Since your triumphant¬†ascention to the Prime Ministership, there seems have been some confusion about who, exactly, was elected. It’s true that I (and others of like mind) voted for the Labor Party under your erstwhile helmsmanship; but that does not mean, Mr Rudd, that we voted for you. You were merely the vehicle with which we ousted the long-loathed Howard. This is not to say we don’t appreciate your governance, or rather, the governance of your party. We do. We are really ecstatic at the prospect of a Labor federal government. But¬†the honeymoon has ended, Mr Rudd – as, indeed, was¬†inevitable – and the time has come for straight talkin’.

Let me be frank. We don’t like Kevin the Man. He is not who we voted for. He might share flesh with our PM, but as far as we’re concerned, he’s a totally different entity. We are interested in his opinions only insofar as they mirror those of Kevin the Prime Minister. We are extremely uninterested – not to say unimpressed – with any effort to make Kevin the Man a spokesman for our nation. Kevin the Man is entitled to his opinions, just like any other citizen. But he is not entitled to lend them Prime Ministerial authority.¬†¬†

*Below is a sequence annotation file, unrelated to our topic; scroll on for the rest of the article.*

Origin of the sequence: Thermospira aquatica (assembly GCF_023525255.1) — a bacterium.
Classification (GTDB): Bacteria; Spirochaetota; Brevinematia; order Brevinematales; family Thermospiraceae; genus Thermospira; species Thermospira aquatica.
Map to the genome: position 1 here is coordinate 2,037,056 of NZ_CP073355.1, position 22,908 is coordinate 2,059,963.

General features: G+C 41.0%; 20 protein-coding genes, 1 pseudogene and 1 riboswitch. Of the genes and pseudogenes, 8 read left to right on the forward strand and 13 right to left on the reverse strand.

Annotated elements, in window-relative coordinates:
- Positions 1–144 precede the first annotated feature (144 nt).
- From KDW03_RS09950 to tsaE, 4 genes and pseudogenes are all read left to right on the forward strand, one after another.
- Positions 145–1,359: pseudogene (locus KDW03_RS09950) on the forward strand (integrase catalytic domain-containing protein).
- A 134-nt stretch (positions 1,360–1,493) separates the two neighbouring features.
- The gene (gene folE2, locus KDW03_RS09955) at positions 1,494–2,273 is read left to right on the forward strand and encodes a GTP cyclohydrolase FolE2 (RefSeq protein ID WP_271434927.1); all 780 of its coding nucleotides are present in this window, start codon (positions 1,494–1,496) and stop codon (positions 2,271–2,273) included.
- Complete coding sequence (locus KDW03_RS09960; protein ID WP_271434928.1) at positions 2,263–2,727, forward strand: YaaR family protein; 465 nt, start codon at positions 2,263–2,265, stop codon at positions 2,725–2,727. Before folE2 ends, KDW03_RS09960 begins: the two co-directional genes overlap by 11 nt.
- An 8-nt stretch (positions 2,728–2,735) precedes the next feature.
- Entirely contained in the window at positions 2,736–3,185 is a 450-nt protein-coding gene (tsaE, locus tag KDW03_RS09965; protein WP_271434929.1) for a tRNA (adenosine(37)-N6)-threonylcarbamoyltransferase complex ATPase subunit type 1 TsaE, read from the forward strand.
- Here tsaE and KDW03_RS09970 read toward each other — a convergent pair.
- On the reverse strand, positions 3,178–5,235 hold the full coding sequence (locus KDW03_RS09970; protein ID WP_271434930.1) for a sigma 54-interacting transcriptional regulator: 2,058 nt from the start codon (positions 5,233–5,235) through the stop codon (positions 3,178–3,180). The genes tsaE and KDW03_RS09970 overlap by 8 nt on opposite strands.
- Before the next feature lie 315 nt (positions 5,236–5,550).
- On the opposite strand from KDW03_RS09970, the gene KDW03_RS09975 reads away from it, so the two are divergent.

Which brings me, Mr Rudd, to the subject of Olympia Papapetrou.

When you tell an 11-year-old girl that her naked self constitutes an abusive image, it is you Рnot the photographer and not her subject Рwho has brought abuse to the party. Consider her portrait as a Rorschach test for your psyche. Where it is possible to see beauty, innocence, fragility, youth, childhood, art, you see only naked sexuality, adult, abusive and paedophelic. This says nothing about Olympia Papapetrou, Mr Rudd, but considerably more about you. Personal opinions aside, you did not become Prime Minister through an inability to compromise, act tactfully or otherwise shut up on cue. Such evasions are your meat and drink, Mr Rudd, just as they are for all effective politicans: and you are very effective. Shaming Olympia Papapetrou was not your only option, because whatever morality is professed by Kevin the Man, Kevin the Prime Minister holds right of veto Рor should, when it comes to public speaking.